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Public Relations Practices in India

An International Paper
Sheila Bishop & Shambu Sharan 11/26/2011

Background and orientation of India India is located in Southern Asia surrounded by the Arabian Sea and the Bay of Bengal between Burma and Pakistan. Geographically, it is slightly more than one-third the size of the U.S. New Delhi is the capital and Mumbai, Kolkata, Chennai and Bangalore are the largest cities in India. About 74% people live in villages. According to cia.gov, India has 80.5% Hindus, 13.4% Muslims, 1.9% Sikh and 1.9% others. Its total population is 1,189,172,906 as of July 2011. According to the Census of India 2011, India ranks second among the worlds populated countries with a growth rate of 1.41%. Most of the Hindus rely on a caste system and must adhere to it. The Hindus are divided into four major castes and many sub-castes. Castes are tiers of social ranking. The major castes are Brahmins (priests), Kshatriyas (warriors), Vaishyas (merchants), Shudras (laborers). Brahmins are considered as the highest and Shudras as the lowest caste. For example, a Brahmins son would get married with only a Brahmins daughter as they follow the caste. Brahmins children would be called Brahmin. Their children would not marry with any other people outside of their caste. Although Hindi is the national language of India, many people do not speak the language but, they speak their regional languages, which are about 44 in number. English is the link language of the country. Sanskrit is known as an ancient language and used by the Hindus in religious practice and educational institutions. According to the census 2001, the literacy rate of male is 73.4% and female is 47.8% (Cia.gov). Indias currency is Indian Rupees. One Rupee is equal to $0.2 USD. Indias main natural resources are coal, iron ore, manganese, mica, bauxite, natural gas and diamonds. According to the cia.gov Factbook, Indias legal system is based on the British model. Separate religious law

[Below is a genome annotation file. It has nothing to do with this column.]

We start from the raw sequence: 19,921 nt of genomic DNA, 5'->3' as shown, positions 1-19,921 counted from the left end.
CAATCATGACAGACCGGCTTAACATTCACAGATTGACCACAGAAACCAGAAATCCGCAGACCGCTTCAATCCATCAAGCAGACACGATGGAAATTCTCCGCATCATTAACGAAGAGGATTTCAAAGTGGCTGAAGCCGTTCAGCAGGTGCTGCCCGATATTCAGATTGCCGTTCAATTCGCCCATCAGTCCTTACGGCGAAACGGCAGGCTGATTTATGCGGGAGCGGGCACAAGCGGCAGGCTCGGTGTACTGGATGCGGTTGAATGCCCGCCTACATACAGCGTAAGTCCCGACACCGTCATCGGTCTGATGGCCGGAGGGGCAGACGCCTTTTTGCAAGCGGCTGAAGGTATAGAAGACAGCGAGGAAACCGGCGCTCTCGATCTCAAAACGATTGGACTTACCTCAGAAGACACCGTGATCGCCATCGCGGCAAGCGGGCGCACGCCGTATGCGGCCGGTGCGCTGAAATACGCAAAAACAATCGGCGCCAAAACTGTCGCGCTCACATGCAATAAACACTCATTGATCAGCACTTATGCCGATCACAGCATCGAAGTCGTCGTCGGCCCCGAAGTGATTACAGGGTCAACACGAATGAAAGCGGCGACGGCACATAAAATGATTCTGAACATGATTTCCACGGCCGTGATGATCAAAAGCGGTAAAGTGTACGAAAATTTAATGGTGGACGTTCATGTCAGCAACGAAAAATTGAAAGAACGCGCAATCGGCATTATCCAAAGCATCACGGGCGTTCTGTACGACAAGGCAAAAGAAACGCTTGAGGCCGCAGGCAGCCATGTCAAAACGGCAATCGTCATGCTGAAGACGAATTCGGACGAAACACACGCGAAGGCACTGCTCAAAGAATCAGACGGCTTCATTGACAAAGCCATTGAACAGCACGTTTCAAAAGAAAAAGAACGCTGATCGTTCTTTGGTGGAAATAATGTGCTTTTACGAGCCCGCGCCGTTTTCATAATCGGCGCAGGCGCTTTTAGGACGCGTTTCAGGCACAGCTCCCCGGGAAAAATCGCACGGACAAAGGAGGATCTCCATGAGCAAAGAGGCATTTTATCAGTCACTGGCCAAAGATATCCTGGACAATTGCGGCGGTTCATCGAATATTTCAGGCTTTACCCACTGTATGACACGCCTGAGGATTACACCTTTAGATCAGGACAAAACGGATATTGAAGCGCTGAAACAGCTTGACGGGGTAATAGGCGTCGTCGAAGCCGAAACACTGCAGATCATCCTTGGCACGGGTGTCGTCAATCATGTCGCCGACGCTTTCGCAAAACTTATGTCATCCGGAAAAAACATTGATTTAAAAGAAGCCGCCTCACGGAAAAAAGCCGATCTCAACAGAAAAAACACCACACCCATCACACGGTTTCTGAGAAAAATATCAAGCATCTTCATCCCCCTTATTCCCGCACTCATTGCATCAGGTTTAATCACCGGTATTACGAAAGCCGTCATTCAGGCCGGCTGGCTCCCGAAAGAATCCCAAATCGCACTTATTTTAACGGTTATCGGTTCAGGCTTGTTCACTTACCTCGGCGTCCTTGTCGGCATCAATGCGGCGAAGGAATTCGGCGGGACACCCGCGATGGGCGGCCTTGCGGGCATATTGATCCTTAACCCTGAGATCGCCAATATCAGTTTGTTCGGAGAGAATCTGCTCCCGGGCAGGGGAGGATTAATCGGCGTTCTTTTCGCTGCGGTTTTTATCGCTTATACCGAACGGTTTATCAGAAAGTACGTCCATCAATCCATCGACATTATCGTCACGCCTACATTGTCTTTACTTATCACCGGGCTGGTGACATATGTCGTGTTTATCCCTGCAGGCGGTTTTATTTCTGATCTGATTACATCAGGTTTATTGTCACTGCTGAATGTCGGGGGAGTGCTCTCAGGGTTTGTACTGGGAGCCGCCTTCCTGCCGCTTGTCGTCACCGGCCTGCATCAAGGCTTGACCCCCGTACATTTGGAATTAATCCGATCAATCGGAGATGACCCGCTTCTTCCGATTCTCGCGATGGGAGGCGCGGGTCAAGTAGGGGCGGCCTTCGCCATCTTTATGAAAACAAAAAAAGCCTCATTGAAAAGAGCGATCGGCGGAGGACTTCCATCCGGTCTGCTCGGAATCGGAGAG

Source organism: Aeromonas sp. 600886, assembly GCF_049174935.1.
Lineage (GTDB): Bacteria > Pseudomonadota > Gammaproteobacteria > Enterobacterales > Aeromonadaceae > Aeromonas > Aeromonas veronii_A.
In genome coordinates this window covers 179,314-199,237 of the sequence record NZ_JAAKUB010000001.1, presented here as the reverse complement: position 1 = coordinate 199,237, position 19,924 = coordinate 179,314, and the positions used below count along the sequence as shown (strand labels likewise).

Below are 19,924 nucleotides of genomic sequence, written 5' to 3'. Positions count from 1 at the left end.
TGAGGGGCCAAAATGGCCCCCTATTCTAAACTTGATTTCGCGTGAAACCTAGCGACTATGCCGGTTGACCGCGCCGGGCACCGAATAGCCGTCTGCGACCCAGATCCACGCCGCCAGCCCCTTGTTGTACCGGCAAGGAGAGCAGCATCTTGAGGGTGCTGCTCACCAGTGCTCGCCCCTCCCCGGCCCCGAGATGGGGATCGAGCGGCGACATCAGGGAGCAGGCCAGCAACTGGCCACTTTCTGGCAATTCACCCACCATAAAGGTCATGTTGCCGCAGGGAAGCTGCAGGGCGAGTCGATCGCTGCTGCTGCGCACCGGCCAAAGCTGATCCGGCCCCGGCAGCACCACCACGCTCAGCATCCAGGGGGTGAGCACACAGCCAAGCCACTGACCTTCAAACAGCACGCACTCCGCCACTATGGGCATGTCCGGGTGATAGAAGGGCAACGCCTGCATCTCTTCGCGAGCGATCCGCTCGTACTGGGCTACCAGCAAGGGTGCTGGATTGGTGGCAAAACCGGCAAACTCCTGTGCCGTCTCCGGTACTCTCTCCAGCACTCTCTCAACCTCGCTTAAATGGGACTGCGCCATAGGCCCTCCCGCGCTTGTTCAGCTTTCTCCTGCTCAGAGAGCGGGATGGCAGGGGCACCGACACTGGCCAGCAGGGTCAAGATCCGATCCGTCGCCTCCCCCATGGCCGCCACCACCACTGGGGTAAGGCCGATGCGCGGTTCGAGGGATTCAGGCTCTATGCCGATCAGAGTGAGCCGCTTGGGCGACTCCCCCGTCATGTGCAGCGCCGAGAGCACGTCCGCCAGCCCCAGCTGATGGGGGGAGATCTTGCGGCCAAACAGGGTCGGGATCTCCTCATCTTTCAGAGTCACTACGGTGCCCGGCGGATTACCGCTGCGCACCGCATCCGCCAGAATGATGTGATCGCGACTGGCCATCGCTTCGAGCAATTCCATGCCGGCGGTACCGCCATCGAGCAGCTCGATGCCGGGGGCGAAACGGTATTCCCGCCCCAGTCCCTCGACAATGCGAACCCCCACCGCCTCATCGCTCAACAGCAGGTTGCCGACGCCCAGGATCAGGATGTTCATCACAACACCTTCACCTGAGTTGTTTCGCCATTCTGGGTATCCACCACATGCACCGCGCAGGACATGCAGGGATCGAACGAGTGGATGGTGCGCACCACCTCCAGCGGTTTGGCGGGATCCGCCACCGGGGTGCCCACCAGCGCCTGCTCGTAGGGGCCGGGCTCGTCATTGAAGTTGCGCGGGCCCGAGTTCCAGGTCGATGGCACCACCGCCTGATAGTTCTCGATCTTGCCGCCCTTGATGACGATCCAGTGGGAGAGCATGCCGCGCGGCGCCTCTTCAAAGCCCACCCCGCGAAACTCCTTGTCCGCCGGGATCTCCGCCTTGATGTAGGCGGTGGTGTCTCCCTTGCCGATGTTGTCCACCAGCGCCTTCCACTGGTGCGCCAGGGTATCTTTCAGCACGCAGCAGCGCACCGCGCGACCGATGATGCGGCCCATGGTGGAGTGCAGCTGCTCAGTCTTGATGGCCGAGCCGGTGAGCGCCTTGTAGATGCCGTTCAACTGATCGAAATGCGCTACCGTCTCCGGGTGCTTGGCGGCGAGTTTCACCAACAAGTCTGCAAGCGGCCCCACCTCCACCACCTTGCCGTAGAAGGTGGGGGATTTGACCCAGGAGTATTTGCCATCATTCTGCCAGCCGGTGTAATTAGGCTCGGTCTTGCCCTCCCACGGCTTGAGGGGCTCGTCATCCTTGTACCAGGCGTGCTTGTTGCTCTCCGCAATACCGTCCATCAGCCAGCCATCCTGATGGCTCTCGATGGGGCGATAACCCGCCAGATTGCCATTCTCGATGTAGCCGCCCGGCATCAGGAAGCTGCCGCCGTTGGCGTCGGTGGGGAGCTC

codes apply to Muslims, Christians, and Hindus. Indias political system is parliamentary democracy like the U.K. Pubic Relation Practices in India Public relations practices in India date back to Ancient Times when individuals would help communicate and win over others by using simple communication tools. Although many forms of communication have changed in India, one goal still remains and has been used for centuries: communication with the public. Businesses realized there was more of a need for public relations when India received its independence in 1947. Initial public relations practices were used to create a bridge between the public and the governments. The popularity of public relations practices in India increased in the early 1990s. Strategic advice and integrated communication were a few tools that were used in public relations to assist businesses. Today the media uses media kits, releases, advisories and pitch letters that are sent to editors and news directors via fax, e-mail or mail depending on personal preferences. (prsi.com, 2006) Although India uses social media to attain attetnion, television and newspapers are the most popular mass media. According to Rao (2009) India is currently the third largest cable TV viewing nation in the world. To make sure that every demographic is targeted a public relations professional makes sure that the message is translated into every language and that it fits every culture. Since newspapers are one of the most popular medium the information is translated into the various languages to fit the regions via press releases, media kits advisors and pitch letters. There are around 22 national and local newspapers that are in print as well as online. More journalists today are using various social media sites to produce the latest news. However that type of medium has not become popular for an individual in public relations because television and the media are still the most popular.